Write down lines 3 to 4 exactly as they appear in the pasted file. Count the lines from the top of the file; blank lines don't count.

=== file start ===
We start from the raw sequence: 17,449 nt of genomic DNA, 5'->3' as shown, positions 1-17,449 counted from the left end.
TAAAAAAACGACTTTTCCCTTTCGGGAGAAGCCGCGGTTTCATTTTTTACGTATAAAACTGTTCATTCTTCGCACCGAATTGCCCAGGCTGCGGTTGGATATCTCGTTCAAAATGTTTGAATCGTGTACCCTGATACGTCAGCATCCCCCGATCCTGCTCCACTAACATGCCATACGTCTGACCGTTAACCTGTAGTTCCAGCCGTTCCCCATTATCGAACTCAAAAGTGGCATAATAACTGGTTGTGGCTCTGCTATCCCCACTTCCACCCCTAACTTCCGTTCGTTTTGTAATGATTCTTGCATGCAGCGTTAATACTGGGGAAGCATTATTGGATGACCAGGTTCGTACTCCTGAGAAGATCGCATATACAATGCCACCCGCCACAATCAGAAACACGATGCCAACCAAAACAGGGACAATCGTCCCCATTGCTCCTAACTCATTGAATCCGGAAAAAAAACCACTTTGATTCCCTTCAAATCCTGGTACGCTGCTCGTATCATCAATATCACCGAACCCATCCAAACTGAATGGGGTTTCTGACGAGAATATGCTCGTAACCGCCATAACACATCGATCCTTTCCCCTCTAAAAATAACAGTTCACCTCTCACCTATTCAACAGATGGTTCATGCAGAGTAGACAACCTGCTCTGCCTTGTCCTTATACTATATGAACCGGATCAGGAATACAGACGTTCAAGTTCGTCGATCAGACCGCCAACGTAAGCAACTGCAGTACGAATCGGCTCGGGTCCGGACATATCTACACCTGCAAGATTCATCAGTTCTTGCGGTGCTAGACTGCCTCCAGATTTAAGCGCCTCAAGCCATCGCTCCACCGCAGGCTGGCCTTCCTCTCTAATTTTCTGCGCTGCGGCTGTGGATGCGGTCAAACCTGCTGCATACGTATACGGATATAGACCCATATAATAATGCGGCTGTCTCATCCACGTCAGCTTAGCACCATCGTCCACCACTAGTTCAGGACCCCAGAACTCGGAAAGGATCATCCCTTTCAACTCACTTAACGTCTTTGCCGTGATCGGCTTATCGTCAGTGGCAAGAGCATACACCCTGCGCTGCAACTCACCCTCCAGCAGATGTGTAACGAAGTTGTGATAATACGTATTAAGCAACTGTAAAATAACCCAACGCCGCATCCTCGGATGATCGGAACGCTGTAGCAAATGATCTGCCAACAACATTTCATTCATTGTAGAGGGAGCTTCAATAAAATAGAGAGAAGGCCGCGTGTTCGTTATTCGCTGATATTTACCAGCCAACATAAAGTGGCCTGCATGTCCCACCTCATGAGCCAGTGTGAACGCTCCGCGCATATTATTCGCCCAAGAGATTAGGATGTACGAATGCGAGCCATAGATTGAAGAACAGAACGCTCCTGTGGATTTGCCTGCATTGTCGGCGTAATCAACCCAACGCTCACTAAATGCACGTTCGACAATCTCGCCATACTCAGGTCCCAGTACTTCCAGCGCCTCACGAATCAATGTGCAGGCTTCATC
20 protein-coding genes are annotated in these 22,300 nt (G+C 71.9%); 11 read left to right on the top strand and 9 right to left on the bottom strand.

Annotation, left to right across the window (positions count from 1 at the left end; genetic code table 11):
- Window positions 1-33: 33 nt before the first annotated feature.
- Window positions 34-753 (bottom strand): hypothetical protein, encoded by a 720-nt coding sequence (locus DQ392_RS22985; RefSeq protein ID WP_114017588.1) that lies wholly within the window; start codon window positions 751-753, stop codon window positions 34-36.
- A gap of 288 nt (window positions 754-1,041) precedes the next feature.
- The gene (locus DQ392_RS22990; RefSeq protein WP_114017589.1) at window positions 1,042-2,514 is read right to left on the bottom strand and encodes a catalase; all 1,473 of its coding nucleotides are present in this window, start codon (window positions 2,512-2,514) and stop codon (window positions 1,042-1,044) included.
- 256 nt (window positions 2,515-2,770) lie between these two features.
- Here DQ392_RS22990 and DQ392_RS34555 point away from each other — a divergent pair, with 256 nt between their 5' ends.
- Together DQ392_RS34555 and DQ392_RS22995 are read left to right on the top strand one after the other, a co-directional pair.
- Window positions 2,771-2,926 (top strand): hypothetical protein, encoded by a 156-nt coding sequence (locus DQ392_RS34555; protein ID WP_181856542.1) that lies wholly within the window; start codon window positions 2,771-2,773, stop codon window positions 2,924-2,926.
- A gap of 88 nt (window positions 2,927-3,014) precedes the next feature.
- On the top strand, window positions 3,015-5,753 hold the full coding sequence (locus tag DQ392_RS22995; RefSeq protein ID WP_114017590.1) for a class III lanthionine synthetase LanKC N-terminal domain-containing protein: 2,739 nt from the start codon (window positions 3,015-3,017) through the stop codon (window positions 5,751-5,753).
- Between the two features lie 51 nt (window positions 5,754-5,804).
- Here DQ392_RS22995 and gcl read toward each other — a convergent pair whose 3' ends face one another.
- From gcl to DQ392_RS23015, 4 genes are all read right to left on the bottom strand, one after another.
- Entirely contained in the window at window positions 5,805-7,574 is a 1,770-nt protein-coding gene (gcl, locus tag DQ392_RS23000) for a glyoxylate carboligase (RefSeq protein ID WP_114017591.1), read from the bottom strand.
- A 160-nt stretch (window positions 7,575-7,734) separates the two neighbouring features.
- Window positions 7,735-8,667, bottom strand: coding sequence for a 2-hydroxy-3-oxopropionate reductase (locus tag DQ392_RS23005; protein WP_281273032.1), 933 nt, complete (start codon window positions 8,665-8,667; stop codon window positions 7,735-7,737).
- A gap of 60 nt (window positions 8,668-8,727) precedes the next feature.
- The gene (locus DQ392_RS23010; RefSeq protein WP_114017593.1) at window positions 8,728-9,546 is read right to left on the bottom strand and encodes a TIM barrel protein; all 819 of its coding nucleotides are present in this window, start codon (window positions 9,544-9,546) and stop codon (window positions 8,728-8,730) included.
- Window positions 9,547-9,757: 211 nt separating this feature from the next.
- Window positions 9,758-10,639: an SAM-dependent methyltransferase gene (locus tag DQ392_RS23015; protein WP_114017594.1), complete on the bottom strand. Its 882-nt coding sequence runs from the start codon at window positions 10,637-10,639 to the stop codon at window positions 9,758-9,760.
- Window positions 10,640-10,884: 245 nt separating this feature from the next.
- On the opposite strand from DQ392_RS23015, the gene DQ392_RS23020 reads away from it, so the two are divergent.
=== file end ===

20 protein-coding genes are annotated in these 22,300 nt (G+C 71.9%); 11 read left to right on the top strand and 9 right to left on the bottom strand.

Annotation, left to right across the window (positions count from 1 at the left end; genetic code table 11):